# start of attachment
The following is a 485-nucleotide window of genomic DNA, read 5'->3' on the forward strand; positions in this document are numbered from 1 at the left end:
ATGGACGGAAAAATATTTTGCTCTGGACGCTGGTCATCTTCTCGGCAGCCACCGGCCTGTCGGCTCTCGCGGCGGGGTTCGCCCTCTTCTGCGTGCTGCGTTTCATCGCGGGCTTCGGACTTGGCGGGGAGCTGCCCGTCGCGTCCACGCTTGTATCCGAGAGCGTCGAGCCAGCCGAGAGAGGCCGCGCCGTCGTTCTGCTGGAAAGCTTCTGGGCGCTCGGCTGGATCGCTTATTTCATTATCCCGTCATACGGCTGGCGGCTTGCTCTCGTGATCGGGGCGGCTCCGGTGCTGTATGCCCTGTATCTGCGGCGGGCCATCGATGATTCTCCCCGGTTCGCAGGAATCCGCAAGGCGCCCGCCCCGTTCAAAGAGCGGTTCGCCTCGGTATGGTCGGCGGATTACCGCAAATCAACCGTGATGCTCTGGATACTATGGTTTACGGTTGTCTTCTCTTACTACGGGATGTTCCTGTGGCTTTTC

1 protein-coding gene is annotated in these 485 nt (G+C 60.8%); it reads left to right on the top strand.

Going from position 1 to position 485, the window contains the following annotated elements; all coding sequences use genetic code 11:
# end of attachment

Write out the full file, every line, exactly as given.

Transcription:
The following is a 485-nucleotide window of genomic DNA, read 5'->3' on the forward strand; positions in this document are numbered from 1 at the left end:
ATGGACGGAAAAATATTTTGCTCTGGACGCTGGTCATCTTCTCGGCAGCCACCGGCCTGTCGGCTCTCGCGGCGGGGTTCGCCCTCTTCTGCGTGCTGCGTTTCATCGCGGGCTTCGGACTTGGCGGGGAGCTGCCCGTCGCGTCCACGCTTGTATCCGAGAGCGTCGAGCCAGCCGAGAGAGGCCGCGCCGTCGTTCTGCTGGAAAGCTTCTGGGCGCTCGGCTGGATCGCTTATTTCATTATCCCGTCATACGGCTGGCGGCTTGCTCTCGTGATCGGGGCGGCTCCGGTGCTGTATGCCCTGTATCTGCGGCGGGCCATCGATGATTCTCCCCGGTTCGCAGGAATCCGCAAGGCGCCCGCCCCGTTCAAAGAGCGGTTCGCCTCGGTATGGTCGGCGGATTACCGCAAATCAACCGTGATGCTCTGGATACTATGGTTTACGGTTGTCTTCTCTTACTACGGGATGTTCCTGTGGCTTTTC

1 protein-coding gene is annotated in these 485 nt (G+C 60.8%); it reads left to right on the top strand.

Going from position 1 to position 485, the window contains the following annotated elements; all coding sequences use genetic code 11: